Depression is a lying asscandle, but I know how hard it is to remember that. If you need a reminder, hit me up. I can be your stranger in the internet supporter. Because you 100% deserve that.


Motivation Monday

I haven’t been to work in just over four months. This is full of the crazy. There are just a couple problems –

  1.  I love it. I love not having a job. I am not bored. I’ve been writing and editing and blogging and doing more working out and baking and preserving and my house (until the rattening) was pretty clean. I would be a great housewife/writer. Except…
  2. I am out of money. I really thought I’d be back at work before now, but I’ve burned through all my savings that I had in place and now I am desperate. I’m hoping desperation counts for something!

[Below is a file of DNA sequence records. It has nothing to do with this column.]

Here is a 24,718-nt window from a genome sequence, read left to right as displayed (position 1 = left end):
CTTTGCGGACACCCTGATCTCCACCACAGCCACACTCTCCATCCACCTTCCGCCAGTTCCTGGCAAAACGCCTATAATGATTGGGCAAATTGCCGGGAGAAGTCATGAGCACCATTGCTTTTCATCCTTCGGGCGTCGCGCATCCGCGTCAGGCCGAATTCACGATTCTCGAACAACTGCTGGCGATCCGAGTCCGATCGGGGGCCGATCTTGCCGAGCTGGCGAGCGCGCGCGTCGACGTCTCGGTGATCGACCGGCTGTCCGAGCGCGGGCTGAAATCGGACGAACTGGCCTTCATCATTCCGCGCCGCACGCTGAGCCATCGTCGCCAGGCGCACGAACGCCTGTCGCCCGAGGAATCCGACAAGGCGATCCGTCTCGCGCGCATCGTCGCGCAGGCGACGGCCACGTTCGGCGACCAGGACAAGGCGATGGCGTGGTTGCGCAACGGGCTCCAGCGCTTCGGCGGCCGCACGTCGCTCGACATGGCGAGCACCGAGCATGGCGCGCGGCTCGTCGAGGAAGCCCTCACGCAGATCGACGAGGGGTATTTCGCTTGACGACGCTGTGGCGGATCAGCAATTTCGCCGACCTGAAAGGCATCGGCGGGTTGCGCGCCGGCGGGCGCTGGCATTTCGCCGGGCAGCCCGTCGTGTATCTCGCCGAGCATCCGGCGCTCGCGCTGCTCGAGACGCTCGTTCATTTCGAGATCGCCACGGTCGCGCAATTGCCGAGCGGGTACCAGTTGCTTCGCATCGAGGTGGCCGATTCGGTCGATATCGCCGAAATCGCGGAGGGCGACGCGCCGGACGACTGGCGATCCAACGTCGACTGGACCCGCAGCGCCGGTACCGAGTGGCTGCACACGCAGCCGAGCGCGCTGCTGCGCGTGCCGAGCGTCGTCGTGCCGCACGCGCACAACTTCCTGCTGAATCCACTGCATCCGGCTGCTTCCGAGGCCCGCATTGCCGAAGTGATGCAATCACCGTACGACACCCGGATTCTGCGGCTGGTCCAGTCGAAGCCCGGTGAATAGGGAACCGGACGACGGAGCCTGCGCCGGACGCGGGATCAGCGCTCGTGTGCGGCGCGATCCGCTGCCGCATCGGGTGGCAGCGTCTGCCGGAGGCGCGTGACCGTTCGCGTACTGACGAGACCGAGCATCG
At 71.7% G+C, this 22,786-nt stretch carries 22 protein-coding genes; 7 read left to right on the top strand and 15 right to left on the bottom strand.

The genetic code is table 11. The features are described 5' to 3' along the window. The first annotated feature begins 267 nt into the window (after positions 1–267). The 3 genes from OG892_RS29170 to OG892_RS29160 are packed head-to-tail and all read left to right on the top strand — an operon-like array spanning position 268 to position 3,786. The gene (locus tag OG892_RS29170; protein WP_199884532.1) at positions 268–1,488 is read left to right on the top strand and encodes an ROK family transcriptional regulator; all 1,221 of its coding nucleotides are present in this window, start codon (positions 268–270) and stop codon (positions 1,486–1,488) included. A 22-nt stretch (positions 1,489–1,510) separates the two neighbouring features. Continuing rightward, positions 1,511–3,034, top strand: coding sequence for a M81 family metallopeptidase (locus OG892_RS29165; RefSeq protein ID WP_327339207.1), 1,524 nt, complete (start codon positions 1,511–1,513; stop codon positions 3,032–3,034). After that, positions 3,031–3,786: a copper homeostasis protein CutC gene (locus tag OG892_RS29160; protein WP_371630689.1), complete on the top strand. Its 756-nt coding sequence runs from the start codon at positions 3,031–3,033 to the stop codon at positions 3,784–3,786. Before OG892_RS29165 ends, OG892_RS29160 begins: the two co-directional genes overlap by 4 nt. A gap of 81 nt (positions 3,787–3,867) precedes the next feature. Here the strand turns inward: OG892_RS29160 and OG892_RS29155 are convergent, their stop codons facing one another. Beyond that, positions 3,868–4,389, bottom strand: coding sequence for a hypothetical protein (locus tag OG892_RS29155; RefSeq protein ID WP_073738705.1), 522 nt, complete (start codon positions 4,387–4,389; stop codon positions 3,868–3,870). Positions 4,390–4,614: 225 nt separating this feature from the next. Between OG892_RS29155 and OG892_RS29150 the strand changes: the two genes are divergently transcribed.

I need to hustle. I need to apply for one hundred jobs a day (give or take). I’ve started edits on the second book in the series, but am really hoping to get the first back from the editor this week so I can finish that up and send it out into the world where people will mock me and judge me and subtly ignore its existence (but maybe after one-clicking it).

I need this weather to be normal weather so I can run (it’s an icy snowy mess out there and I have neither the gear nor the desire to become an icy snowy runner) and swim (power outage led to the pool closure).

I need my brain to stop spinning worst case scenarios which usually involve me dying destitute and alone in a large box under the Burnside Bridge.

I have some positive habits I’ve been trying to develop, and I’m doing a little better with some of the simple self-care ones, but I need to double-down on the movement and sitting under my SAD lamp and probably should delete the time wasters from my phone so I have fewer ways to procrastinate when I can’t jump over the despair hurdles in my brain that tell me everything is hopeless.